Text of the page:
Lucy reassures her friends that she’s far too busy arguing with her mother and taking care of her irresponsible father to get married. And then there’s the small matter of not even having a boyfriend.
But then Lucy meets gorgeous, unreliable Gus. Could he be the future Mr. Lucy Sullivan? Or could it be handsome Chuck? Or Daniel, the world’s biggest flirt? Or even cute Jed, the new guy at work?
Maybe her friends have something to worry about after all….
From the bestselling author of the multi-award-winning Burial Rites
County Kerry, Ireland, 1825.
The fires on the hills smouldered orange as the women left, pockets charged with ashes to guard them from the night. Watching them fade into the grey fall of snow, Nance thought she could hear Maggie’s voice. A whisper in the dark.
“Some folk are born different, Nance. They are born on the outside of things, with a skin a little thinner, eyes a little keener to what goes unnoticed by most. Their hearts swallow more blood than ordinary hearts; the river runs differently for them.”
Nóra Leahy has lost her daughter and her husband in the same year, and is now burdened with the care of her four-year-old grandson, Micheál. The boy cannot walk, or speak, and Nora, mistrustful of the tongues of gossips, has kept the child hidden from those who might see in his deformity evidence of otherworldly interference.
Unable to care for the child alone, Nóra hires a fourteen-year-old servant girl, Mary, who soon hears the whispers in the valley about the blasted creature causing grief to fall upon the widow’s house.
Alone, hedged in by rumour, Mary and her mistress seek out the only person in the valley who might be able to help Micheál. For although her neighbours are wary of her, it is said that old Nance Roche has the knowledge. That she consorts with Them, the Good People. And that only she can return those whom they have taken…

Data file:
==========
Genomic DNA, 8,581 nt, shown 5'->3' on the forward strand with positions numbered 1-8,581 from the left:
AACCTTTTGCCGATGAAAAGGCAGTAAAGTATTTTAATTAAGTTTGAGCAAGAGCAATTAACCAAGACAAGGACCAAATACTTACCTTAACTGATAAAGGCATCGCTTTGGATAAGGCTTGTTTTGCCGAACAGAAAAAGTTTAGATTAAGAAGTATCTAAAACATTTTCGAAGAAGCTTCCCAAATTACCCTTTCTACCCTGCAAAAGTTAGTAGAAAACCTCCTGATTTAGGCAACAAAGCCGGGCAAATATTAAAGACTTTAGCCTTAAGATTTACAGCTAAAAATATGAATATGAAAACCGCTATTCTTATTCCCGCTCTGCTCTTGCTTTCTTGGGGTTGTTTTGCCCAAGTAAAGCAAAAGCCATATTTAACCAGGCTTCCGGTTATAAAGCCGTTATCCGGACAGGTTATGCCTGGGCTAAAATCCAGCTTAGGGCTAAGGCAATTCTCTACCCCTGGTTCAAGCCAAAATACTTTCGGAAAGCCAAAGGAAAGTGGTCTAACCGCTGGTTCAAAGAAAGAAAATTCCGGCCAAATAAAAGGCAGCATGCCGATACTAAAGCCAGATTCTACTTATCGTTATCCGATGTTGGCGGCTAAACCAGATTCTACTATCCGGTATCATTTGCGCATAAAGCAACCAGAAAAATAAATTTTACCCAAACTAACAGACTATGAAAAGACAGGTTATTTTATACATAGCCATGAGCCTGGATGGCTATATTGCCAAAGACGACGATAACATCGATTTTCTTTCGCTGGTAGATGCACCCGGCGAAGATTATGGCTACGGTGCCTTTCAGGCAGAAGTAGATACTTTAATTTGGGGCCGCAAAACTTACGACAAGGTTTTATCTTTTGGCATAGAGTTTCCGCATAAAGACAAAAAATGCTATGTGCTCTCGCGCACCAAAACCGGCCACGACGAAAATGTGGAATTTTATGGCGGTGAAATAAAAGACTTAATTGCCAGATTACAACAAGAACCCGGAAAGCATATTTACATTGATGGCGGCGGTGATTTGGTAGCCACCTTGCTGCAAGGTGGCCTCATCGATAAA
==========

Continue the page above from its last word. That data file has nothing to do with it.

☘ Challenge 2: Read a Book by a Female Irish Author
It’s a real shame that the male authors (Joyce, Wilde, Yeats, etc.) are usually the ones people think of when they think of Irish literature. We have some amazing contemporary female authors but classics can be very hard to find.
If the bus hadn’t broken down that August afternoon on the road between Dublin and Cork, Elizabeth Sullivan would never have met George Gallaher, a travelling actor of infinite charm and fatal weakness. She would not have been forced to marry, nor found herself trapped in an alien landscape.
(If you can find it 2nd hand I highly recommend this book. It’s out of print and there isn’t an ebook)
New York Times bestselling author Hazel Gaynor has joined with Heather Webb to create this unforgettably romantic novel of the Great War.
August 1914. England is at war. As Evie Elliott watches her brother, Will, and his best friend, Thomas Harding, depart for the front, she believes—as everyone does—that it will be over by Christmas, when the trio plan to celebrate the holiday among the romantic cafes of Paris.
But as history tells us, it all happened so differently…
Evie and Thomas experience a very different war. Frustrated by life as a privileged young lady, Evie longs to play a greater part in the conflict—but how?—and as Thomas struggles with the unimaginable realities of war he also faces personal battles back home where War Office regulations on press reporting cause trouble at his father’s newspaper business. Through their letters, Evie and Thomas share their greatest hopes and fears—and grow ever fonder from afar. Can love flourish amid the horror of the First World War, or will fate intervene?